John 10:1–21: The Shepherding of Jesus
Today, when we speak about “shepherds,” we usually think about pastors who shepherd a congregation, since the word “pastor” is a Latin word that literally means shepherd; however, the Bible uses the word shepherd to describe all God’s appointed leaders and rulers across various spheres: judges, kings, princes, prophets, priests, and other religious leaders. God himself is his people’s shepherd (Gen. 48:15; Ps. 23:1; 80:1; Isa. 40:10–11), but God also appointed some of his people to rule as undershepherds. Those undershepherds, however, failed to care for God’s people (Isa. 56:9–12; Jer. 23:1–4; 25:32–38; Ezek. 34; Zech. 11), instead abusing their authority as a platform for their own enrichment. While they should have revealed the gracious, shepherding heart of God, they instead misused the power entrusted to them by devouring the flock.
In response, God promised that he would one day give a new shepherd who would care for God’s people as David himself had done: “And I will set up over them one shepherd, my servant David, and he shall feed them: he shall feed them and be their shepherd” (Ezek. 34:23). God will continue to appoint undershepherds (John 21:15–19; Acts 20:28; Eph. 4:11; 1 Pet. 5:1–5), but the Good Shepherd will carefully oversee the work of those undershepherds. In John 10, Jesus reveals that he is the one shepherd for whom God’s people have been waiting, and he describes his role as the Good Shepherd in this way: Communion with the Good Shepherd both delights and unites.
1. Who shepherds you? Whose voice do you follow without hesitation? Whom do you trust? Who do you feel knows you and cares for you? Is your shepherd Jesus or someone else? Whom do you treat as strangers, reluctant to follow when they call? Do you treat Jesus as a stranger?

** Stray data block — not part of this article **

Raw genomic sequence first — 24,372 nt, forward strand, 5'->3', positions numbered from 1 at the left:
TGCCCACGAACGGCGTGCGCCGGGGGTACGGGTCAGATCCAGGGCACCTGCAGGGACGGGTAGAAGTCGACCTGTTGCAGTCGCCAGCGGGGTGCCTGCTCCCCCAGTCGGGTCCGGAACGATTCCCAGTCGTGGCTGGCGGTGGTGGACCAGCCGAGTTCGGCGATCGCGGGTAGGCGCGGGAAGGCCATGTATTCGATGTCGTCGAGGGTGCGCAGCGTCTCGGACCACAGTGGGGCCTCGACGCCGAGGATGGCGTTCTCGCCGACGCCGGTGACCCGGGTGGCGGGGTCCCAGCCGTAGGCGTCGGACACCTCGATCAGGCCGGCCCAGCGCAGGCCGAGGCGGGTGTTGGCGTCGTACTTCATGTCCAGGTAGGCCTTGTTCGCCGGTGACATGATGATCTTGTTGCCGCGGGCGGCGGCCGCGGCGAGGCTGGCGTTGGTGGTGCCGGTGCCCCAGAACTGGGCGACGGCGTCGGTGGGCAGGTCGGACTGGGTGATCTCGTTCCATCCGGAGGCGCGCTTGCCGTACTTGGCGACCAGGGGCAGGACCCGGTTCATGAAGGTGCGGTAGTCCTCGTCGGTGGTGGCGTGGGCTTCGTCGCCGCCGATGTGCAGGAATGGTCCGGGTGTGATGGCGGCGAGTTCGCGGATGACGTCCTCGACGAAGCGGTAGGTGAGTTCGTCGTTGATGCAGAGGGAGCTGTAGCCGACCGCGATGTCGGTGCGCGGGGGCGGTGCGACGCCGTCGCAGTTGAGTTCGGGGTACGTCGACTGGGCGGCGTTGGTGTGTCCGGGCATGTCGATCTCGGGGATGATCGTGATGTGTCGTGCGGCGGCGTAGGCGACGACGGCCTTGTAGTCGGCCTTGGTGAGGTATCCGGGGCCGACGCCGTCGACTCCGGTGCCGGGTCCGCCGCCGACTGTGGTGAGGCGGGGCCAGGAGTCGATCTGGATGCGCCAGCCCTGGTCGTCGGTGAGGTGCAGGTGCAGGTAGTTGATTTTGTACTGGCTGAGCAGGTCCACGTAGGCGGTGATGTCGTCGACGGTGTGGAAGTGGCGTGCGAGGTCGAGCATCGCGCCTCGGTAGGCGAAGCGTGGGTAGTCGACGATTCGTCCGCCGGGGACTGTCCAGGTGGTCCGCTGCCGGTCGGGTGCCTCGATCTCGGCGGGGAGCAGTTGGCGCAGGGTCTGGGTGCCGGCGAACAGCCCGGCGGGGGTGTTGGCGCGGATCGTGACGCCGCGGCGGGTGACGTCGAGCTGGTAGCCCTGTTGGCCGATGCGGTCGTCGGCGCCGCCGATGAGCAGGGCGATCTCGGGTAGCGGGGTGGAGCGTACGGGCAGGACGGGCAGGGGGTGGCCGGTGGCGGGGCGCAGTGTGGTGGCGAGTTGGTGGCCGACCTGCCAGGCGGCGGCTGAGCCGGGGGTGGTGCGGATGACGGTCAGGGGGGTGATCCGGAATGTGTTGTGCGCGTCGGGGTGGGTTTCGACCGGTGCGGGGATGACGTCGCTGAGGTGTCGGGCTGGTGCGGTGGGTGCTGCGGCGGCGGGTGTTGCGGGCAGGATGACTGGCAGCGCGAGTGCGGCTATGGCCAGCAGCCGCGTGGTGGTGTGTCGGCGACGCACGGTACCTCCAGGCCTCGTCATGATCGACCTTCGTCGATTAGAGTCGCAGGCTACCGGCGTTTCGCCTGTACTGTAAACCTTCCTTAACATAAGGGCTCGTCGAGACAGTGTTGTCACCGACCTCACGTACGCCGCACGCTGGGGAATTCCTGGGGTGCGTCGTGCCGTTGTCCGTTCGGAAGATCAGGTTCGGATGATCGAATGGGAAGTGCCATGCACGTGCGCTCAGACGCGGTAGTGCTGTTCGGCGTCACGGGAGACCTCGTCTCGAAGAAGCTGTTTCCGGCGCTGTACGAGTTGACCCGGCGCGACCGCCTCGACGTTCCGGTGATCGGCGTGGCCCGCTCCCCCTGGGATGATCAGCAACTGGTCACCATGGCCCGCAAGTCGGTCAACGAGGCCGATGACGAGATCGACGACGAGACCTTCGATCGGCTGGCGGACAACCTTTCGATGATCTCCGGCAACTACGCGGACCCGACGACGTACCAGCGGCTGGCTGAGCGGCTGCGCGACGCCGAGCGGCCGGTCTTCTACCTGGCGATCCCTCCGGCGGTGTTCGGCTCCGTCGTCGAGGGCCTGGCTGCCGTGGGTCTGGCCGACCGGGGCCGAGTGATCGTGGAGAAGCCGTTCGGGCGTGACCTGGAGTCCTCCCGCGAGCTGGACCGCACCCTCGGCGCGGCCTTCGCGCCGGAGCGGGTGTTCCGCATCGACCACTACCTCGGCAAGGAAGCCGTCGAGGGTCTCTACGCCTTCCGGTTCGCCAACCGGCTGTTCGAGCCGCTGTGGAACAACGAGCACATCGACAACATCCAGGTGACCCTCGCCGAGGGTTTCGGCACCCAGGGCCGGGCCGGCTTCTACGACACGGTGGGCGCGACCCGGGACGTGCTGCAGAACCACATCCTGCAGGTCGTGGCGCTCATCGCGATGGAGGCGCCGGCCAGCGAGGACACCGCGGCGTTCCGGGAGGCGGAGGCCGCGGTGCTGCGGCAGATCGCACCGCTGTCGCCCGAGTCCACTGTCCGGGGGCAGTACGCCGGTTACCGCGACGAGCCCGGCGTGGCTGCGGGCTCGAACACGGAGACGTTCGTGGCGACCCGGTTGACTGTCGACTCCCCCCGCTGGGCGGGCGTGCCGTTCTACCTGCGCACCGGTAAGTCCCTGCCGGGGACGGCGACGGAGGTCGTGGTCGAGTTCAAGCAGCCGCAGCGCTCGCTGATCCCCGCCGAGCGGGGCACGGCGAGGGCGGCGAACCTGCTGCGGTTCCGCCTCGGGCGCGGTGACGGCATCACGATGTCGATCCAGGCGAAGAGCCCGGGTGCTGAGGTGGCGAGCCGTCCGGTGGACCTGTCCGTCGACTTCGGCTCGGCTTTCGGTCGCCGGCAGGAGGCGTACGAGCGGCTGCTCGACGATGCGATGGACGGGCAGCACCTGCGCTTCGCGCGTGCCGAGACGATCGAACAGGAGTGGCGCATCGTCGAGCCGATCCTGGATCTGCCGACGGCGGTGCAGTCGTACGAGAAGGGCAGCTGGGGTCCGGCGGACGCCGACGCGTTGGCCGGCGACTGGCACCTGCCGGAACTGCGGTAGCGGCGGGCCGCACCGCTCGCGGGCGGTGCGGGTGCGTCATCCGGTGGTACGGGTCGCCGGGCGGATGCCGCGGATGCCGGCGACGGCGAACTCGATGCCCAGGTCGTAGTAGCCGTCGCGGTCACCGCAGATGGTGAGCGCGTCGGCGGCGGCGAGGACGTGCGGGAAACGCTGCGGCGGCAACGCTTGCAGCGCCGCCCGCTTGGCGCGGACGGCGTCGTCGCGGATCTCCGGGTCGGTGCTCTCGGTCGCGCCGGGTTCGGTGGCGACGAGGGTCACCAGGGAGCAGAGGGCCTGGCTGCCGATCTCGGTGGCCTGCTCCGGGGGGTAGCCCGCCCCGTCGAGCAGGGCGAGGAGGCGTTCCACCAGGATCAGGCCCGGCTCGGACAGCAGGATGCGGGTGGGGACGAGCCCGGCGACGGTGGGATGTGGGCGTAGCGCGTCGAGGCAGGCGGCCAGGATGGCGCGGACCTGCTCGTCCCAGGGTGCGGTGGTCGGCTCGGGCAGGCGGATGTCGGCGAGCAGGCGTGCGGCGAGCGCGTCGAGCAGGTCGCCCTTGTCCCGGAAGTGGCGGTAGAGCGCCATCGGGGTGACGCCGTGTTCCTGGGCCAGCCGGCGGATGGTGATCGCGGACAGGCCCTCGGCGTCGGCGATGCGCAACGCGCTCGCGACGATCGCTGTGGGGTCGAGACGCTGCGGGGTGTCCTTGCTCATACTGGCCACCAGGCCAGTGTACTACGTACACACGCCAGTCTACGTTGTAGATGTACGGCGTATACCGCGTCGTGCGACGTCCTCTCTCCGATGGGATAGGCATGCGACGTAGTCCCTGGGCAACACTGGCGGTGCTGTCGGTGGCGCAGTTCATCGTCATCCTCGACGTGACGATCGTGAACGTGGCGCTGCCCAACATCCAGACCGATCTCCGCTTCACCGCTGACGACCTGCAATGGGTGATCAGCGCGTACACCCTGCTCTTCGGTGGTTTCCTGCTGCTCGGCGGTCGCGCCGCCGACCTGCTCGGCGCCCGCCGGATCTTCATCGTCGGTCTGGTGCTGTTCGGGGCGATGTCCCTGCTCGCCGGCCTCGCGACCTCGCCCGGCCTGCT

2. What has your experience been with shepherds in the past? Are you still reeling from thieves and robbers who have been entrusted with authority over you in the past, but abused it? Or, have your shepherds faithfully led you to Jesus, the Door?
3. What does it mean for you to find safety and protection? What kind of spiritual food do you need? What enemies do you need protection from—even to the point that the Good Shepherd would need to lay down his life for you?
4. Why is our union and communion with Jesus so critical? If we were not unified with Christ—and, through our union with him, further unified with the Father and with Christ’s other sheep—what would we lose? How does our union with Christ influence the way that we approach God? How does our union with Christ influence the way that we approach each other in the church?